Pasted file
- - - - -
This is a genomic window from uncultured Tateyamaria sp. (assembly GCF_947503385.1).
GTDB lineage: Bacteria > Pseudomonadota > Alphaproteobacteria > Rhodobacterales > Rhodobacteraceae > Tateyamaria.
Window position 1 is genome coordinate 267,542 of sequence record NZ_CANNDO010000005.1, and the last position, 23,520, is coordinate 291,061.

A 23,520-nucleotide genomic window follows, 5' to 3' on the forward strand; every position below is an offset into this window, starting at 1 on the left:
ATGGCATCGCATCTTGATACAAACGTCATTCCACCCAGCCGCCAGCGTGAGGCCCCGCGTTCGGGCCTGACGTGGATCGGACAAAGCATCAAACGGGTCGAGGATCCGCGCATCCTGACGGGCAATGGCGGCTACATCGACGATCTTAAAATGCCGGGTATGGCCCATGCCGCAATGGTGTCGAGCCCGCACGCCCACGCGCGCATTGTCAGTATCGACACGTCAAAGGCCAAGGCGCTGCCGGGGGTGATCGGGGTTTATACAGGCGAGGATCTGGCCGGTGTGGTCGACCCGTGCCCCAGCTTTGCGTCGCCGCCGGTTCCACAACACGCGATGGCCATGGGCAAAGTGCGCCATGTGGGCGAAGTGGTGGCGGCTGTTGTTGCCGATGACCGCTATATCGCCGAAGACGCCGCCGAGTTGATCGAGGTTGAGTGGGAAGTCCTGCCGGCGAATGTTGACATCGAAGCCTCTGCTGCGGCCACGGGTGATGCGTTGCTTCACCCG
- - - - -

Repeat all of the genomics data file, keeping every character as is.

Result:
This is a genomic window from uncultured Tateyamaria sp. (assembly GCF_947503385.1).
GTDB lineage: Bacteria > Pseudomonadota > Alphaproteobacteria > Rhodobacterales > Rhodobacteraceae > Tateyamaria.
Window position 1 is genome coordinate 267,542 of sequence record NZ_CANNDO010000005.1, and the last position, 23,520, is coordinate 291,061.

A 23,520-nucleotide genomic window follows, 5' to 3' on the forward strand; every position below is an offset into this window, starting at 1 on the left:
ATGGCATCGCATCTTGATACAAACGTCATTCCACCCAGCCGCCAGCGTGAGGCCCCGCGTTCGGGCCTGACGTGGATCGGACAAAGCATCAAACGGGTCGAGGATCCGCGCATCCTGACGGGCAATGGCGGCTACATCGACGATCTTAAAATGCCGGGTATGGCCCATGCCGCAATGGTGTCGAGCCCGCACGCCCACGCGCGCATTGTCAGTATCGACACGTCAAAGGCCAAGGCGCTGCCGGGGGTGATCGGGGTTTATACAGGCGAGGATCTGGCCGGTGTGGTCGACCCGTGCCCCAGCTTTGCGTCGCCGCCGGTTCCACAACACGCGATGGCCATGGGCAAAGTGCGCCATGTGGGCGAAGTGGTGGCGGCTGTTGTTGCCGATGACCGCTATATCGCCGAAGACGCCGCCGAGTTGATCGAGGTTGAGTGGGAAGTCCTGCCGGCGAATGTTGACATCGAAGCCTCTGCTGCGGCCACGGGTGATGCGTTGCTTCACCCG